Massive: Gay Erotic Manga and the Men Who Make It [Pre-Order]
Big, burly, lascivious, and soft around the edges: welcome to the hyper-masculine world of Japanese gay comics. The first English-language anthology of its kind: a collection of manga from the most talented and influential artists in the gei komi genre. Expected to ship later this fall!
[The Umpteen Millionaire Club is our series which puts forth book club discussion questions for Fantagraphics titles. The Comics Journal interns Caroline Sibila, Lucy Kiester, and Daniel Johnson put together this set of questions. As this is intended for those who have read the book and contains spoilers, questions can be found behind the jump. - Ed.]
Jaime Hernandez's The Love Bunglers focuses on Maggie (a.k.a. Perla) Chascarrillo: the graphic novel is full of her old friends, estranged family members, and visits to art exhibitions. Maggie's present is interspersed with flashbacks to the Chascarrillo family's brief move to Cadezza and fraught return to Hoppers. Hernandez's expressive art depicts relationships evolving, and adds new dimensions to older stories. The Love Bunglers serves as both an extension of and an introduction to the Love and Rockets universe.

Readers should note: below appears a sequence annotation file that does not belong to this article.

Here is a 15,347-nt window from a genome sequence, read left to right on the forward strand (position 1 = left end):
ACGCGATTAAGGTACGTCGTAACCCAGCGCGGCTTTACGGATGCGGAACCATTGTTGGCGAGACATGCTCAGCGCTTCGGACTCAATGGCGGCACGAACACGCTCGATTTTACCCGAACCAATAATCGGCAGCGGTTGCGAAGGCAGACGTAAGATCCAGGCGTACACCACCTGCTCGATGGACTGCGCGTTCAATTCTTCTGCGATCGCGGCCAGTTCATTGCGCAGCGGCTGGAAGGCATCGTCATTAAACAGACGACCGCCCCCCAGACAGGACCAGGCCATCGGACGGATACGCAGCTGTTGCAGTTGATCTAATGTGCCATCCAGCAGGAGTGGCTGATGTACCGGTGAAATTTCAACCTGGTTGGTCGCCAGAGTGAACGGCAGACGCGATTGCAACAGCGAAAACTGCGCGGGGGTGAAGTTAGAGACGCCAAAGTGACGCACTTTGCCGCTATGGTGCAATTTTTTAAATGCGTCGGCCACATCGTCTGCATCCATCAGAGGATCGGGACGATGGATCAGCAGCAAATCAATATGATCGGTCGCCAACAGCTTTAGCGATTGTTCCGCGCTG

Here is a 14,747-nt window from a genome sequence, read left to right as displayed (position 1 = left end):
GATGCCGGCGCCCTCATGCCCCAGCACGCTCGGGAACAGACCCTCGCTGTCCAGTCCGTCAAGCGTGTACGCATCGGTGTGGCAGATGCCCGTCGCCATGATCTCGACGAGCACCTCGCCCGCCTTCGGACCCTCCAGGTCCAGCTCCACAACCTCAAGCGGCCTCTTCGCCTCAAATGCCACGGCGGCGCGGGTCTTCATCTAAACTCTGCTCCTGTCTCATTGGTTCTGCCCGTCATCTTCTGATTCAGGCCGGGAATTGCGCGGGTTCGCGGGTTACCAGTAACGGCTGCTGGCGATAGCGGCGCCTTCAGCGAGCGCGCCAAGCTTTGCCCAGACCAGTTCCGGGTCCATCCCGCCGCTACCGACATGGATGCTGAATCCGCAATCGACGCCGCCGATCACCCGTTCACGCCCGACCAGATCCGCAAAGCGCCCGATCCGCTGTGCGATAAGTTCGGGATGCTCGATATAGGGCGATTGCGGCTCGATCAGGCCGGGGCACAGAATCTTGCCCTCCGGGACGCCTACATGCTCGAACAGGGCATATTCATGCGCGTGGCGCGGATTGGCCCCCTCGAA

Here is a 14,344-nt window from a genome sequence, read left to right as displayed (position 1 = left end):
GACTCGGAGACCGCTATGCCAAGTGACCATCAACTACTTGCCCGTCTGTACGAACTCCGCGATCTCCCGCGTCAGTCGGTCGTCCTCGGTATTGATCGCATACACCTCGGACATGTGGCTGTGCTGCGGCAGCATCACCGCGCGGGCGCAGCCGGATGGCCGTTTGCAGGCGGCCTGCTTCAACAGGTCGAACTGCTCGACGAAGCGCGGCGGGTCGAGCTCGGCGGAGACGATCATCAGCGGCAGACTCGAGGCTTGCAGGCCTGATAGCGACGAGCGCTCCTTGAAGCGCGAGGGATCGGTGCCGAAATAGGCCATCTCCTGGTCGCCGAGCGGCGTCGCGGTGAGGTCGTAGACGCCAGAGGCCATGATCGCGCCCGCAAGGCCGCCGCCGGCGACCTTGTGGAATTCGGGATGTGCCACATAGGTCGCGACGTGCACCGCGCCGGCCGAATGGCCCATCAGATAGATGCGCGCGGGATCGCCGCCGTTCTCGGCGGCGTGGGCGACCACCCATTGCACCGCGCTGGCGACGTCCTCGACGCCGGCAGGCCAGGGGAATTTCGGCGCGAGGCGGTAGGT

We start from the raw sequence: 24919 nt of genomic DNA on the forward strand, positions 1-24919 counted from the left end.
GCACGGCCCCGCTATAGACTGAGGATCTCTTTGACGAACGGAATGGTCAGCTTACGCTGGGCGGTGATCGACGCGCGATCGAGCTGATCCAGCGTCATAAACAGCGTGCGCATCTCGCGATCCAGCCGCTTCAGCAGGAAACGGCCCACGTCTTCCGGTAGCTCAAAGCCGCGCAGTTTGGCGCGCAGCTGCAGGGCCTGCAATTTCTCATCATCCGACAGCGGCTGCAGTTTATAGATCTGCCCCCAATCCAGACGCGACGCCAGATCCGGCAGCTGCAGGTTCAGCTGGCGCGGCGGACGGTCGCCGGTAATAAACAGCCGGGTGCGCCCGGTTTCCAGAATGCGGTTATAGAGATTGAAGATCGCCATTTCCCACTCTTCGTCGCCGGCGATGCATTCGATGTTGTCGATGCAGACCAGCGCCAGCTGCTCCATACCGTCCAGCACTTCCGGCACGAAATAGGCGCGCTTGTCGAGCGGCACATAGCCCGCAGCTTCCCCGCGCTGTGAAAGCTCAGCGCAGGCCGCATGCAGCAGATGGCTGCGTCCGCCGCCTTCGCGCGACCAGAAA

A massively overdue collection of Online Commentaries and Diversions, now on a weekly (or so) basis:
Review: the Absolute on The Amateurs by Conor Stechschulte. "Where The Amateursand Stechschulte truly shine are the moments of calm reflection that heighten the tension between episodes of violence and dismemberment. The butchers continually discuss their predicament, shifting between sorrow, fear, rage, and exhaustion." – Marie Anellothe Absolute